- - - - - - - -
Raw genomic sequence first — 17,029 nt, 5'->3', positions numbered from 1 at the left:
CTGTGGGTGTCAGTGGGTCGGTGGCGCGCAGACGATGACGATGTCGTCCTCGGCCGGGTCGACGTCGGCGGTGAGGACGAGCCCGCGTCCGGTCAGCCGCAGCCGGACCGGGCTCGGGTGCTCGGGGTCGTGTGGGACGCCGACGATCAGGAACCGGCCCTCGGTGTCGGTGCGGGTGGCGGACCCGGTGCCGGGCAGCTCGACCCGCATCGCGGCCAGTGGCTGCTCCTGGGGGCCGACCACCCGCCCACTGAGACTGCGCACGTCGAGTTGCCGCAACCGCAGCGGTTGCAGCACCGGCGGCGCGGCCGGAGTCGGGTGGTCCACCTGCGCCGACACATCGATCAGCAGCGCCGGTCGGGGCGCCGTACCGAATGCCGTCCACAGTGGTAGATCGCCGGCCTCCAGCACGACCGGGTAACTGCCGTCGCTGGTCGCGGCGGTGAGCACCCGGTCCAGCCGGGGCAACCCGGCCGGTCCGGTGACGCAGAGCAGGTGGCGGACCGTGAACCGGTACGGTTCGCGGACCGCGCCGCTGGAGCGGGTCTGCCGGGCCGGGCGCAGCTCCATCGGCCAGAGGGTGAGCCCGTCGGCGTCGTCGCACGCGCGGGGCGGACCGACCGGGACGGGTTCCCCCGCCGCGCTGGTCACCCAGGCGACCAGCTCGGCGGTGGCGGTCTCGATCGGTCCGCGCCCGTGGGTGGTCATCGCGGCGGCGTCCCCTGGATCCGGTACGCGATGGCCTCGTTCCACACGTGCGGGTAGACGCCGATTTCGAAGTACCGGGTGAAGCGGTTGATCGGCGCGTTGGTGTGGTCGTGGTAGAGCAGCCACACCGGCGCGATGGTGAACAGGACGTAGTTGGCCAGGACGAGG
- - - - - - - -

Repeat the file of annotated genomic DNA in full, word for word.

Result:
Raw genomic sequence first — 17,029 nt, 5'->3', positions numbered from 1 at the left:
CTGTGGGTGTCAGTGGGTCGGTGGCGCGCAGACGATGACGATGTCGTCCTCGGCCGGGTCGACGTCGGCGGTGAGGACGAGCCCGCGTCCGGTCAGCCGCAGCCGGACCGGGCTCGGGTGCTCGGGGTCGTGTGGGACGCCGACGATCAGGAACCGGCCCTCGGTGTCGGTGCGGGTGGCGGACCCGGTGCCGGGCAGCTCGACCCGCATCGCGGCCAGTGGCTGCTCCTGGGGGCCGACCACCCGCCCACTGAGACTGCGCACGTCGAGTTGCCGCAACCGCAGCGGTTGCAGCACCGGCGGCGCGGCCGGAGTCGGGTGGTCCACCTGCGCCGACACATCGATCAGCAGCGCCGGTCGGGGCGCCGTACCGAATGCCGTCCACAGTGGTAGATCGCCGGCCTCCAGCACGACCGGGTAACTGCCGTCGCTGGTCGCGGCGGTGAGCACCCGGTCCAGCCGGGGCAACCCGGCCGGTCCGGTGACGCAGAGCAGGTGGCGGACCGTGAACCGGTACGGTTCGCGGACCGCGCCGCTGGAGCGGGTCTGCCGGGCCGGGCGCAGCTCCATCGGCCAGAGGGTGAGCCCGTCGGCGTCGTCGCACGCGCGGGGCGGACCGACCGGGACGGGTTCCCCCGCCGCGCTGGTCACCCAGGCGACCAGCTCGGCGGTGGCGGTCTCGATCGGTCCGCGCCCGTGGGTGGTCATCGCGGCGGCGTCCCCTGGATCCGGTACGCGATGGCCTCGTTCCACACGTGCGGGTAGACGCCGATTTCGAAGTACCGGGTGAAGCGGTTGATCGGCGCGTTGGTGTGGTCGTGGTAGAGCAGCCACACCGGCGCGATGGTGAACAGGACGTAGTTGGCCAGGACGAGG